Bitcoin Jumps Most in 2 Weeks to $36K After El Salvador Passes Currency Law

The cryptocurrency is up from a low price of about $31,000.

Jun 9, 2021 at 10:06 a.m. UTC
Updated Sep 14, 2021 at 1:08 p.m. UTC

Bitcoin's price jumped Wednesday by the most in two weeks amid mounting inflation concerns and hopes for mass adoption after El Salvador's parliament approved the cryptocurrency as legal tender.

The cryptocurrency was changing hands near $36,500 at press time, having picked up from a bid near $31,000 late Tuesday. The price was up 9% since 0:00 coordinated universal time, the biggest gain since May 24.

Data released by China early today showed the producer price index (PPI), also known as factory-gate inflation, rose 9% last month, the biggest year-over-year increase since September 2008.

China's PPI typically adds to inflationary pressures worldwide because the country is a major buyer and supplier globally.

"Rising costs everywhere, in particular in China, will be adding to global inflationary pressures," Dariusz Kowalczyk, an economist at Crédit Agricole, told the Financial Times. "I think we are going to live with higher inflation globally, and what's happening in China will contribute to that."

That's bullish for bitcoin, which is widely considered an inflation hedge because the pace of expansion of its supply is reduced by half every four years.

Bitcoin is up about 12% over the past 24-hours, showing near-term resilience. "The market is bottoming on bad news," wrote David Grider, strategist at FundStrat, in a newsletter published today.

China's Qinghai province has ordered all crypto miners to shut down based on government concerns about high energy usage. And the crackdown on money laundering intensified as Chinese authorities arrested over 1,000 people who allegedly used cryptocurrency to evade the law.

However, longer term, big gains may remain elusive for some time because of concerns that policymakers across the globe might increase interest rates or scale back liquidity-boosting asset purchase programs to contain inflation, a process known as tapering. Monetary tightening tends to dilute the appeal of the store of value assets like bitcoin and gold.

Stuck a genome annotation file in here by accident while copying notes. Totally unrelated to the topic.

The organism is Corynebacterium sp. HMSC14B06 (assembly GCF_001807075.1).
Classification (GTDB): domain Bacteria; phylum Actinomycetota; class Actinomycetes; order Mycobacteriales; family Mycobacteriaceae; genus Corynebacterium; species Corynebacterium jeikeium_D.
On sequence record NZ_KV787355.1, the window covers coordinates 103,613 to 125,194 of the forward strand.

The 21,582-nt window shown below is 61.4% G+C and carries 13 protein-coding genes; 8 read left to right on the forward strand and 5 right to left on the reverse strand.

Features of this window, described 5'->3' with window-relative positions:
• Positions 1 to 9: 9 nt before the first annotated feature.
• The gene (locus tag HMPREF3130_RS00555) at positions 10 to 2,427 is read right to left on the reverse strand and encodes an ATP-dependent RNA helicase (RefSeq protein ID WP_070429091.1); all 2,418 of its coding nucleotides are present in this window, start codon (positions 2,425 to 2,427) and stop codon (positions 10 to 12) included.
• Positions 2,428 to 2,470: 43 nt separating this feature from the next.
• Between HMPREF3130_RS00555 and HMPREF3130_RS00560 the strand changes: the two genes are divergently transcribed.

China is already sucking out liquidity from the system, as noted by Caixin Global. Meanwhile, the U.S. Federal Reserve's easy monetary policy has come under fire in recent weeks, with many experts arguing that it is not appropriate amid concerns about rising inflation.

"Concerns about the current policy stance of the Fed started with a few and is now turning into an avalanche of former central bank officials, economists, and market participants – and rightly so," Mohamed El-Erian, chief economic adviser for the German financial firm Allianz, tweeted.

Taper talk may escalate if the U.S. consumer price index, scheduled for release on Thursday, exceeds expectations. These concerns are here to stay, as Messari analyst Mira Christanto recently noted, and may keep the market from cheering other positive developments like El Salvador's bitcoin adoption.

El Salvador's parliament approved bitcoin as legal tender early Wednesday, mandating all businesses to accept bitcoin for goods and services. The move has raised hopes for widespread sovereign adoption.

Other nations, however, may choose to see how things pan out in the Latin American country before following its lead.

And despite bitcoin's price correction in recent months from the all-time high near $65,000 reached in April, signs continue to mount of growing demand for cryptocurrencies from institutional buyers and brokerage firms.

Victory Capital, a Texas-based money manager, said it plans to enter the crypto market through a private fund for accredited investors that will track the Nasdaq Crypto Index.

And Cointelegraph reported that Michael Saylor's MicroStrategy, which has advocated for big corporations to use bitcoin as a treasury asset, has seen overwhelming investor demand for a planned junk-bond offering that would raise at least $400 million to buy more of the cryptocurrency.

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